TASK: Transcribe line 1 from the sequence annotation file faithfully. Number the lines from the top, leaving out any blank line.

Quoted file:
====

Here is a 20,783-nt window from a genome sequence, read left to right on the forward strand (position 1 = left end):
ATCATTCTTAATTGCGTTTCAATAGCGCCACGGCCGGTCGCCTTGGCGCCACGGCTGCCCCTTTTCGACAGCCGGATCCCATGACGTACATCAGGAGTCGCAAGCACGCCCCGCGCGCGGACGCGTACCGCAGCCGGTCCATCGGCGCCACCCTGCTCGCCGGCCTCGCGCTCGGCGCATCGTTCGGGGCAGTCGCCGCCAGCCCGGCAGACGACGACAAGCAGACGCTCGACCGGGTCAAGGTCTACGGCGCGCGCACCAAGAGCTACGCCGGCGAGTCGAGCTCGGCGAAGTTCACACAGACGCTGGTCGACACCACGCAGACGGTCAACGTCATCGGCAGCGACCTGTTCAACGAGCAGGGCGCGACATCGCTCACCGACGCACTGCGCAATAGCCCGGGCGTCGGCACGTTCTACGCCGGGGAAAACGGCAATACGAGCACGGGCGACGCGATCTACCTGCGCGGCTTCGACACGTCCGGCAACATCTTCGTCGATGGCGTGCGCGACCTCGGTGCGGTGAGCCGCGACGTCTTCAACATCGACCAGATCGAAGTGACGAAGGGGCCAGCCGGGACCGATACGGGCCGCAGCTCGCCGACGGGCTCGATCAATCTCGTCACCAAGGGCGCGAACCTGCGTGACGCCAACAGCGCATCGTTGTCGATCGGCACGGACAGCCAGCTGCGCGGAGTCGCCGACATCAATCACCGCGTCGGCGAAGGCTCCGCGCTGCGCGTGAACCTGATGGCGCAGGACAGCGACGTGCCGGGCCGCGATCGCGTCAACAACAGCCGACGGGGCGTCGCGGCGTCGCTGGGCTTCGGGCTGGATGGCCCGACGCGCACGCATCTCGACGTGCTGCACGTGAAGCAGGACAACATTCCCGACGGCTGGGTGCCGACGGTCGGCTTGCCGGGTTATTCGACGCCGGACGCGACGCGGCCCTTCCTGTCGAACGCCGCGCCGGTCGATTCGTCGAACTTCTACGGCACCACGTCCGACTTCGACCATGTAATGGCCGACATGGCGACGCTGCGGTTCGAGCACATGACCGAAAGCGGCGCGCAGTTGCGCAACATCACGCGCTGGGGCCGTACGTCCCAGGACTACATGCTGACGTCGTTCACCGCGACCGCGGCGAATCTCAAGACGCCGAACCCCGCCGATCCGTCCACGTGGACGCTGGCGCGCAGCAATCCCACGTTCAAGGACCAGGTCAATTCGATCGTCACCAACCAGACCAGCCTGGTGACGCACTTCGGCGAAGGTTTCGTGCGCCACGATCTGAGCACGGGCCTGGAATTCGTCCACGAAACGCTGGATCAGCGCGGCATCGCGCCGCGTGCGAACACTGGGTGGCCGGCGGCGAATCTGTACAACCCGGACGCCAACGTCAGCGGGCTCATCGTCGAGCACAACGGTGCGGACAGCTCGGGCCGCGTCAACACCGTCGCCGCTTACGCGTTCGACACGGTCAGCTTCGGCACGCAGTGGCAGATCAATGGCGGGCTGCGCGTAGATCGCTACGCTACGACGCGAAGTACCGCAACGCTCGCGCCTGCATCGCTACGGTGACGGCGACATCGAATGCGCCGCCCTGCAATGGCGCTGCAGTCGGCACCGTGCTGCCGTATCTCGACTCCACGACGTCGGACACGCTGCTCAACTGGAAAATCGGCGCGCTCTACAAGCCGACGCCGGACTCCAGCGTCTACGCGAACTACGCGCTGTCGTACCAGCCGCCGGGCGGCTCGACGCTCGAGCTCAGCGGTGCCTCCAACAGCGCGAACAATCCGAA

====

Here is a 20,783-nt window from a genome sequence, read left to right on the forward strand (position 1 = left end):